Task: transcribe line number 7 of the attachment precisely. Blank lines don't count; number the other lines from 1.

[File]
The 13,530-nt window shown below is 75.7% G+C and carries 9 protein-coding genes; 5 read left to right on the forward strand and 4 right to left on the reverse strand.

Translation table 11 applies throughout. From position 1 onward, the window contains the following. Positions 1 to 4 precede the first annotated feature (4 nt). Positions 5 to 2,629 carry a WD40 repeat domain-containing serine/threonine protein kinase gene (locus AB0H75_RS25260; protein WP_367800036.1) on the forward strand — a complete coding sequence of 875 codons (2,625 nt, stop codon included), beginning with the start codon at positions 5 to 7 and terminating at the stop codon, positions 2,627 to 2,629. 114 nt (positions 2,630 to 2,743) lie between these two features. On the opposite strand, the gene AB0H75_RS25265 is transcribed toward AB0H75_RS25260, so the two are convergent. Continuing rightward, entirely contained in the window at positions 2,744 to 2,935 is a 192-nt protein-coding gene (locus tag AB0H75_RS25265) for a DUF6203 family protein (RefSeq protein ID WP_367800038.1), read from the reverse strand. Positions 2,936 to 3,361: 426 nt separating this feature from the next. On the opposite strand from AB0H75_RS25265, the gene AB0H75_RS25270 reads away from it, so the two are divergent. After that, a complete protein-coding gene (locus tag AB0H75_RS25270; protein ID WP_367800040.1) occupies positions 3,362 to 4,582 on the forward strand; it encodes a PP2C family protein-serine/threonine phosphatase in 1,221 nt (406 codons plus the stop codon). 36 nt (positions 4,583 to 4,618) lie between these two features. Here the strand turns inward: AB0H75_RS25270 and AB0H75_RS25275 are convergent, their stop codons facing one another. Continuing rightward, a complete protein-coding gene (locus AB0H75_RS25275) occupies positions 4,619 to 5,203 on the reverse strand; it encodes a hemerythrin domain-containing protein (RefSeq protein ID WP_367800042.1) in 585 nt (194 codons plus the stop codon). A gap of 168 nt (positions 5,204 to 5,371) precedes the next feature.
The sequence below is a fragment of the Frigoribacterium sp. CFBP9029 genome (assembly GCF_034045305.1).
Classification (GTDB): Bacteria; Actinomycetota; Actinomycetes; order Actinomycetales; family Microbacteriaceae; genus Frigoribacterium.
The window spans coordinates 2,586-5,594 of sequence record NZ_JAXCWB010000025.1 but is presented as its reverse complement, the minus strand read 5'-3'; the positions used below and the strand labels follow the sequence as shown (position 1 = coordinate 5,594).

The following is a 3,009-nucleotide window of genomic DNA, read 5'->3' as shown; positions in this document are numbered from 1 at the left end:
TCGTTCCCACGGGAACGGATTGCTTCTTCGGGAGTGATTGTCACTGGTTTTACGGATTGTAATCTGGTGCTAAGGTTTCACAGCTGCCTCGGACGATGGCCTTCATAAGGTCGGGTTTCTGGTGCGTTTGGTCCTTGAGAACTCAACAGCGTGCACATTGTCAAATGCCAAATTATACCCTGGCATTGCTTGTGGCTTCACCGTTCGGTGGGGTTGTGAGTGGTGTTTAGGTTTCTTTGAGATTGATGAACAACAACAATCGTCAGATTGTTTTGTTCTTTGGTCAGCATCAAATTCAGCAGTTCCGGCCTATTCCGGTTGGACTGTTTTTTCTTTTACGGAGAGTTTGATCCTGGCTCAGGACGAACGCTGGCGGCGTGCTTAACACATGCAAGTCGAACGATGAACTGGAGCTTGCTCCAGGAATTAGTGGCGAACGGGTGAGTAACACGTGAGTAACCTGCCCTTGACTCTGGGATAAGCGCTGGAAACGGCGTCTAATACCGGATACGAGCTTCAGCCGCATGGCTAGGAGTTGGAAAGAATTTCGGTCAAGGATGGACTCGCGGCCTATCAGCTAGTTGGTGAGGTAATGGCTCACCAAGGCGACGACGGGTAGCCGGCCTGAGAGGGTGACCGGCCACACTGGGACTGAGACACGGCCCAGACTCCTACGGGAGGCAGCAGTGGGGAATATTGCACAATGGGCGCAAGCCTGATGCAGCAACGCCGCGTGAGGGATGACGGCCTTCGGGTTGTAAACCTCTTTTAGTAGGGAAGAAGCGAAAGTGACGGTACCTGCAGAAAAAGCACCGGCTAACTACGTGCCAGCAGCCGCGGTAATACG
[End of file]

TCGTTCCCACGGGAACGGATTGCTTCTTCGGGAGTGATTGTCACTGGTTTTACGGATTGTAATCTGGTGCTAAGGTTTCACAGCTGCCTCGGACGATGGCCTTCATAAGGTCGGGTTTCTGGTGCGTTTGGTCCTTGAGAACTCAACAGCGTGCACATTGTCAAATGCCAAATTATACCCTGGCATTGCTTGTGGCTTCACCGTTCGGTGGGGTTGTGAGTGGTGTTTAGGTTTCTTTGAGATTGATGAACAACAACAATCGTCAGATTGTTTTGTTCTTTGGTCAGCATCAAATTCAGCAGTTCCGGCCTATTCCGGTTGGACTGTTTTTTCTTTTACGGAGAGTTTGATCCTGGCTCAGGACGAACGCTGGCGGCGTGCTTAACACATGCAAGTCGAACGATGAACTGGAGCTTGCTCCAGGAATTAGTGGCGAACGGGTGAGTAACACGTGAGTAACCTGCCCTTGACTCTGGGATAAGCGCTGGAAACGGCGTCTAATACCGGATACGAGCTTCAGCCGCATGGCTAGGAGTTGGAAAGAATTTCGGTCAAGGATGGACTCGCGGCCTATCAGCTAGTTGGTGAGGTAATGGCTCACCAAGGCGACGACGGGTAGCCGGCCTGAGAGGGTGACCGGCCACACTGGGACTGAGACACGGCCCAGACTCCTACGGGAGGCAGCAGTGGGGAATATTGCACAATGGGCGCAAGCCTGATGCAGCAACGCCGCGTGAGGGATGACGGCCTTCGGGTTGTAAACCTCTTTTAGTAGGGAAGAAGCGAAAGTGACGGTACCTGCAGAAAAAGCACCGGCTAACTACGTGCCAGCAGCCGCGGTAATACG